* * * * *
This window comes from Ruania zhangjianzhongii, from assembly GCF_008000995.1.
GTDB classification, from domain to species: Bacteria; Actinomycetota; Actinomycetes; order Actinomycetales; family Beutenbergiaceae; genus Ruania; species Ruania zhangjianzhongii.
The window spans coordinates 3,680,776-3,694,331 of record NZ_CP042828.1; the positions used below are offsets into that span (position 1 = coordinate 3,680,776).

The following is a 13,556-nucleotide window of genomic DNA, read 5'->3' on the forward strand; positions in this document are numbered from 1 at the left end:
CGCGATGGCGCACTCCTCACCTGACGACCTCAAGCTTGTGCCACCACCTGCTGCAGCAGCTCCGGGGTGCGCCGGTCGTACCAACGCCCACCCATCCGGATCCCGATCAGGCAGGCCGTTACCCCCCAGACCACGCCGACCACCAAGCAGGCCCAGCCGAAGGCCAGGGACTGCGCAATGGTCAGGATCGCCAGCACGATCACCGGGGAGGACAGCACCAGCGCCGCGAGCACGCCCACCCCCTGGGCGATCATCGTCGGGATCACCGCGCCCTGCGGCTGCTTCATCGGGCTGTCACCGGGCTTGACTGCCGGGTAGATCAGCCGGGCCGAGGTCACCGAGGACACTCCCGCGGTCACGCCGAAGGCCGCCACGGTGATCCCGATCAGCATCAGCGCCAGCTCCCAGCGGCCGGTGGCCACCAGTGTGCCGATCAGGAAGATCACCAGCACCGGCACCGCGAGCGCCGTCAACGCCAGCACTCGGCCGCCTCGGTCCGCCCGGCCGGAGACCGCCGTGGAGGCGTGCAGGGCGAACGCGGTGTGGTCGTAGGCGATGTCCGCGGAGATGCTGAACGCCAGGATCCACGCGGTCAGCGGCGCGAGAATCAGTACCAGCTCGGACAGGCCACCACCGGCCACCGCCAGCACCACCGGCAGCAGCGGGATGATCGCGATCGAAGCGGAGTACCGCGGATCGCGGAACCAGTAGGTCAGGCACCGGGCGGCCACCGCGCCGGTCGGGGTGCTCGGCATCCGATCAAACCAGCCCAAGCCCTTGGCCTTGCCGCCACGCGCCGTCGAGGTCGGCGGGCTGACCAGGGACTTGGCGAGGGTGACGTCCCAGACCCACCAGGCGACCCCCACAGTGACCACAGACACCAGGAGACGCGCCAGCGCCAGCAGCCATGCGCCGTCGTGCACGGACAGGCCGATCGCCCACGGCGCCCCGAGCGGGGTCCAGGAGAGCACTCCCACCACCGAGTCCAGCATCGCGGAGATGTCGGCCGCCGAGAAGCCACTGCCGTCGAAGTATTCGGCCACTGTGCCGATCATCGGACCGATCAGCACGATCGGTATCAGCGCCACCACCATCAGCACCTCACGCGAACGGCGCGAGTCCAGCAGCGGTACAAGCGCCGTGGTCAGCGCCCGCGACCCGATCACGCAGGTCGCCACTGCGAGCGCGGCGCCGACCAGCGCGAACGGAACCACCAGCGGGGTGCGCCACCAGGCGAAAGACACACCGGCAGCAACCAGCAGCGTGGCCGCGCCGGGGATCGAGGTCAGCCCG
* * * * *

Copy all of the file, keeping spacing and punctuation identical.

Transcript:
This window comes from Ruania zhangjianzhongii, from assembly GCF_008000995.1.
GTDB classification, from domain to species: Bacteria; Actinomycetota; Actinomycetes; order Actinomycetales; family Beutenbergiaceae; genus Ruania; species Ruania zhangjianzhongii.
The window spans coordinates 3,680,776-3,694,331 of record NZ_CP042828.1; the positions used below are offsets into that span (position 1 = coordinate 3,680,776).

The following is a 13,556-nucleotide window of genomic DNA, read 5'->3' on the forward strand; positions in this document are numbered from 1 at the left end:
CGCGATGGCGCACTCCTCACCTGACGACCTCAAGCTTGTGCCACCACCTGCTGCAGCAGCTCCGGGGTGCGCCGGTCGTACCAACGCCCACCCATCCGGATCCCGATCAGGCAGGCCGTTACCCCCCAGACCACGCCGACCACCAAGCAGGCCCAGCCGAAGGCCAGGGACTGCGCAATGGTCAGGATCGCCAGCACGATCACCGGGGAGGACAGCACCAGCGCCGCGAGCACGCCCACCCCCTGGGCGATCATCGTCGGGATCACCGCGCCCTGCGGCTGCTTCATCGGGCTGTCACCGGGCTTGACTGCCGGGTAGATCAGCCGGGCCGAGGTCACCGAGGACACTCCCGCGGTCACGCCGAAGGCCGCCACGGTGATCCCGATCAGCATCAGCGCCAGCTCCCAGCGGCCGGTGGCCACCAGTGTGCCGATCAGGAAGATCACCAGCACCGGCACCGCGAGCGCCGTCAACGCCAGCACTCGGCCGCCTCGGTCCGCCCGGCCGGAGACCGCCGTGGAGGCGTGCAGGGCGAACGCGGTGTGGTCGTAGGCGATGTCCGCGGAGATGCTGAACGCCAGGATCCACGCGGTCAGCGGCGCGAGAATCAGTACCAGCTCGGACAGGCCACCACCGGCCACCGCCAGCACCACCGGCAGCAGCGGGATGATCGCGATCGAAGCGGAGTACCGCGGATCGCGGAACCAGTAGGTCAGGCACCGGGCGGCCACCGCGCCGGTCGGGGTGCTCGGCATCCGATCAAACCAGCCCAAGCCCTTGGCCTTGCCGCCACGCGCCGTCGAGGTCGGCGGGCTGACCAGGGACTTGGCGAGGGTGACGTCCCAGACCCACCAGGCGACCCCCACAGTGACCACAGACACCAGGAGACGCGCCAGCGCCAGCAGCCATGCGCCGTCGTGCACGGACAGGCCGATCGCCCACGGCGCCCCGAGCGGGGTCCAGGAGAGCACTCCCACCACCGAGTCCAGCATCGCGGAGATGTCGGCCGCCGAGAAGCCACTGCCGTCGAAGTATTCGGCCACTGTGCCGATCATCGGACCGATCAGCACGATCGGTATCAGCGCCACCACCATCAGCACCTCACGCGAACGGCGCGAGTCCAGCAGCGGTACAAGCGCCGTGGTCAGCGCCCGCGACCCGATCACGCAGGTCGCCACTGCGAGCGCGGCGCCGACCAGCGCGAACGGAACCACCAGCGGGGTGCGCCACCAGGCGAAAGACACACCGGCAGCAACCAGCAGCGTGGCCGCGCCGGGGATCGAGGTCAGCCCG